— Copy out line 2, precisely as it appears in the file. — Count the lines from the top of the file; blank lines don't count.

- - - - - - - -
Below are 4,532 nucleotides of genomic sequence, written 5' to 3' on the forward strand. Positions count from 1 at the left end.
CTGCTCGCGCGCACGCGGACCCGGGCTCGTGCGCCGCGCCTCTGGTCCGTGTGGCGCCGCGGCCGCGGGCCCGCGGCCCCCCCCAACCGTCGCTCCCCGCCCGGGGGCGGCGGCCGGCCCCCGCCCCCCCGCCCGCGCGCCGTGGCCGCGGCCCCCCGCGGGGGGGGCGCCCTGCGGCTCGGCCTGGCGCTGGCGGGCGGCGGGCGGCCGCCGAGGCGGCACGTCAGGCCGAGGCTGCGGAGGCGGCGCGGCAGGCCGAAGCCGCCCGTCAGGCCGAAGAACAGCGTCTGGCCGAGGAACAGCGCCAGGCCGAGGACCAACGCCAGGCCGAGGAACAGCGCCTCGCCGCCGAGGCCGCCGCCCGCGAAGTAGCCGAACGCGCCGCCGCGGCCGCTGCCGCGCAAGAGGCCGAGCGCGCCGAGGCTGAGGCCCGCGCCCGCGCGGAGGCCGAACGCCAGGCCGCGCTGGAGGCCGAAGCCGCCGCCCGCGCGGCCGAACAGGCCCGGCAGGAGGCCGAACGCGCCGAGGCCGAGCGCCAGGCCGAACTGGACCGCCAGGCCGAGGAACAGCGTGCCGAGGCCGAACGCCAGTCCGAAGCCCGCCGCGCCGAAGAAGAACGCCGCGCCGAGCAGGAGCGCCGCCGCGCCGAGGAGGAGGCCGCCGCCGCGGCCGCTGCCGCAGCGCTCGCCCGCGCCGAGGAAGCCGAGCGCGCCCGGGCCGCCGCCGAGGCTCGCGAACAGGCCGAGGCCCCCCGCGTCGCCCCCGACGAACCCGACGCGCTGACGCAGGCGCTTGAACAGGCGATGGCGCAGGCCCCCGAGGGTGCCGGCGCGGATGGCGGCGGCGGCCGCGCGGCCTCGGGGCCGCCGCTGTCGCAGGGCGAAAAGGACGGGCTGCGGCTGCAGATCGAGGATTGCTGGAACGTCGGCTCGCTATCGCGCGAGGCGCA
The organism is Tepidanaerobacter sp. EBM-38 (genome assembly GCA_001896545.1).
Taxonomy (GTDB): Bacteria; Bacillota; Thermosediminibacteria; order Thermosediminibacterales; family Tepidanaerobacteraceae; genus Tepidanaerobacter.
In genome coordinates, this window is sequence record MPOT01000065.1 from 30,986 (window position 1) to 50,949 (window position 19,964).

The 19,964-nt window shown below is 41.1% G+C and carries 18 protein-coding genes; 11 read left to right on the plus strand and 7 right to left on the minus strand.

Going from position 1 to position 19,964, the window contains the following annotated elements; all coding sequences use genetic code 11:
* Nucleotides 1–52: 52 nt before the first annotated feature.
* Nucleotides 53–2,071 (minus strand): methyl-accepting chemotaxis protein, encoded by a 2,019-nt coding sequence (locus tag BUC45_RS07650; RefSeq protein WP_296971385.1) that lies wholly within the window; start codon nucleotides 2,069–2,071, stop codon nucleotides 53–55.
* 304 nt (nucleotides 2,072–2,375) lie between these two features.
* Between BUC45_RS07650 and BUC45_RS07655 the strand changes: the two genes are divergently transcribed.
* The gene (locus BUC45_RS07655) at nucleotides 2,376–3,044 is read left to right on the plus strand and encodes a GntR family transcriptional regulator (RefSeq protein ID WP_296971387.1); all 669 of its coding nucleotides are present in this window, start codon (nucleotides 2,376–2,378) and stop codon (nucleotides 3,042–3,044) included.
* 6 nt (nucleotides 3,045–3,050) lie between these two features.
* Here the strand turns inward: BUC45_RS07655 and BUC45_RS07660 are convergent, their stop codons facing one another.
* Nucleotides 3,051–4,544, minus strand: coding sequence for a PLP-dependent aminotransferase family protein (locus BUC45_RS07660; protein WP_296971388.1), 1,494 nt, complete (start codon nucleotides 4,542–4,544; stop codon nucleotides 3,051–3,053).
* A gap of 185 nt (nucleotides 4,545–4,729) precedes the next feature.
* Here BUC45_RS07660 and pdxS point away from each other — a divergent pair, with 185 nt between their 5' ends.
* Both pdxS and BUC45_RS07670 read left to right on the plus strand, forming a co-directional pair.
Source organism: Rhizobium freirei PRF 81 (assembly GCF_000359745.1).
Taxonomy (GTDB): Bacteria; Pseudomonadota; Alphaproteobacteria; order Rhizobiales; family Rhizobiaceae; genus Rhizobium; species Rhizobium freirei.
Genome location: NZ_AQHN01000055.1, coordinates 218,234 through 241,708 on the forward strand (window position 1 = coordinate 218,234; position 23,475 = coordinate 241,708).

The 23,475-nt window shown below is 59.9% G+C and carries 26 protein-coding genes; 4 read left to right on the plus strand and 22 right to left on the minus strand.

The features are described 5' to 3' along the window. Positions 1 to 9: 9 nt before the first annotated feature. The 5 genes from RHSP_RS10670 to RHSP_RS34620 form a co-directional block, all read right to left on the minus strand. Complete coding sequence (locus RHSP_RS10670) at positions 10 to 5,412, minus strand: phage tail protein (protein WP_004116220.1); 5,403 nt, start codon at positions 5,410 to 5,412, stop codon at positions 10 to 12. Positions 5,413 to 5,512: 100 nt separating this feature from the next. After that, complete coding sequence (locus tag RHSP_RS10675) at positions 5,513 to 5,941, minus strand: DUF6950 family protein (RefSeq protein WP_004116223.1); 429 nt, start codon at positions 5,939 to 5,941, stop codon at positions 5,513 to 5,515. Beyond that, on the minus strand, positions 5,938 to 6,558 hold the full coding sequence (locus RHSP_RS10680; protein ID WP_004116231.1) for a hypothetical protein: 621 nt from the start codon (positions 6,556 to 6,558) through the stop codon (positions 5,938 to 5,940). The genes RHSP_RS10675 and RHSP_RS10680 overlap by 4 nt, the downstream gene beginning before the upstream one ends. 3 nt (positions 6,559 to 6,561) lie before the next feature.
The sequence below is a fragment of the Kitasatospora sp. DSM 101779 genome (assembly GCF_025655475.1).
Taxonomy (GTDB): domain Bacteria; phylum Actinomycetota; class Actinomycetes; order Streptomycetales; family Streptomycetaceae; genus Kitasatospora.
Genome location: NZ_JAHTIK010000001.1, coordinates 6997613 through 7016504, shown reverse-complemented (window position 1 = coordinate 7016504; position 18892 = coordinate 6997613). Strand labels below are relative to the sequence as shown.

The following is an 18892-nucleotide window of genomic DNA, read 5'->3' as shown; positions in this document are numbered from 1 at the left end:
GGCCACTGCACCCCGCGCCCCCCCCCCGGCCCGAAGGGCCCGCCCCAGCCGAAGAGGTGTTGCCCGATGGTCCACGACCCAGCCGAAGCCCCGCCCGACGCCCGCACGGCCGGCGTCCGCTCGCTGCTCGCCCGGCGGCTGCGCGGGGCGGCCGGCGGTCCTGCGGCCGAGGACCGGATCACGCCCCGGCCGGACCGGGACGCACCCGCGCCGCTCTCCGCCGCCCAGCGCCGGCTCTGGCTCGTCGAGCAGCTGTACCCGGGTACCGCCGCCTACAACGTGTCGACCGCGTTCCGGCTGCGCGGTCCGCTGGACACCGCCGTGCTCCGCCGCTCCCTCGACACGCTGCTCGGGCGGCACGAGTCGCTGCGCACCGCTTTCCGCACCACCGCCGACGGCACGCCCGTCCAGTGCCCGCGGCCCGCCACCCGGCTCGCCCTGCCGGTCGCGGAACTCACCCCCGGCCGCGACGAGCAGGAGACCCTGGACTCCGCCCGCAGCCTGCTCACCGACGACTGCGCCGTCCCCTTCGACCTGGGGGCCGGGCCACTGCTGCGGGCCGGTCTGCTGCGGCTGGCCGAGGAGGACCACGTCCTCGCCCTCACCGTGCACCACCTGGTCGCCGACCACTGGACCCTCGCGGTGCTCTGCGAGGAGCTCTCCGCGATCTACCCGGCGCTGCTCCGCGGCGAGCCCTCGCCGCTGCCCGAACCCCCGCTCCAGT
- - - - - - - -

CTGCTCGCGCGCACGCGGACCCGGGCTCGTGCGCCGCGCCTCTGGTCCGTGTGGCGCCGCGGCCGCGGGCCCGCGGCCCCCCCCAACCGTCGCTCCCCGCCCGGGGGCGGCGGCCGGCCCCCGCCCCCCCGCCCGCGCGCCGTGGCCGCGGCCCCCCGCGGGGGGGGCGCCCTGCGGCTCGGCCTGGCGCTGGCGGGCGGCGGGCGGCCGCCGAGGCGGCACGTCAGGCCGAGGCTGCGGAGGCGGCGCGGCAGGCCGAAGCCGCCCGTCAGGCCGAAGAACAGCGTCTGGCCGAGGAACAGCGCCAGGCCGAGGACCAACGCCAGGCCGAGGAACAGCGCCTCGCCGCCGAGGCCGCCGCCCGCGAAGTAGCCGAACGCGCCGCCGCGGCCGCTGCCGCGCAAGAGGCCGAGCGCGCCGAGGCTGAGGCCCGCGCCCGCGCGGAGGCCGAACGCCAGGCCGCGCTGGAGGCCGAAGCCGCCGCCCGCGCGGCCGAACAGGCCCGGCAGGAGGCCGAACGCGCCGAGGCCGAGCGCCAGGCCGAACTGGACCGCCAGGCCGAGGAACAGCGTGCCGAGGCCGAACGCCAGTCCGAAGCCCGCCGCGCCGAAGAAGAACGCCGCGCCGAGCAGGAGCGCCGCCGCGCCGAGGAGGAGGCCGCCGCCGCGGCCGCTGCCGCAGCGCTCGCCCGCGCCGAGGAAGCCGAGCGCGCCCGGGCCGCCGCCGAGGCTCGCGAACAGGCCGAGGCCCCCCGCGTCGCCCCCGACGAACCCGACGCGCTGACGCAGGCGCTTGAACAGGCGATGGCGCAGGCCCCCGAGGGTGCCGGCGCGGATGGCGGCGGCGGCCGCGCGGCCTCGGGGCCGCCGCTGTCGCAGGGCGAAAAGGACGGGCTGCGGCTGCAGATCGAGGATTGCTGGAACGTCGGCTCGCTATCGCGCGAGGCGCA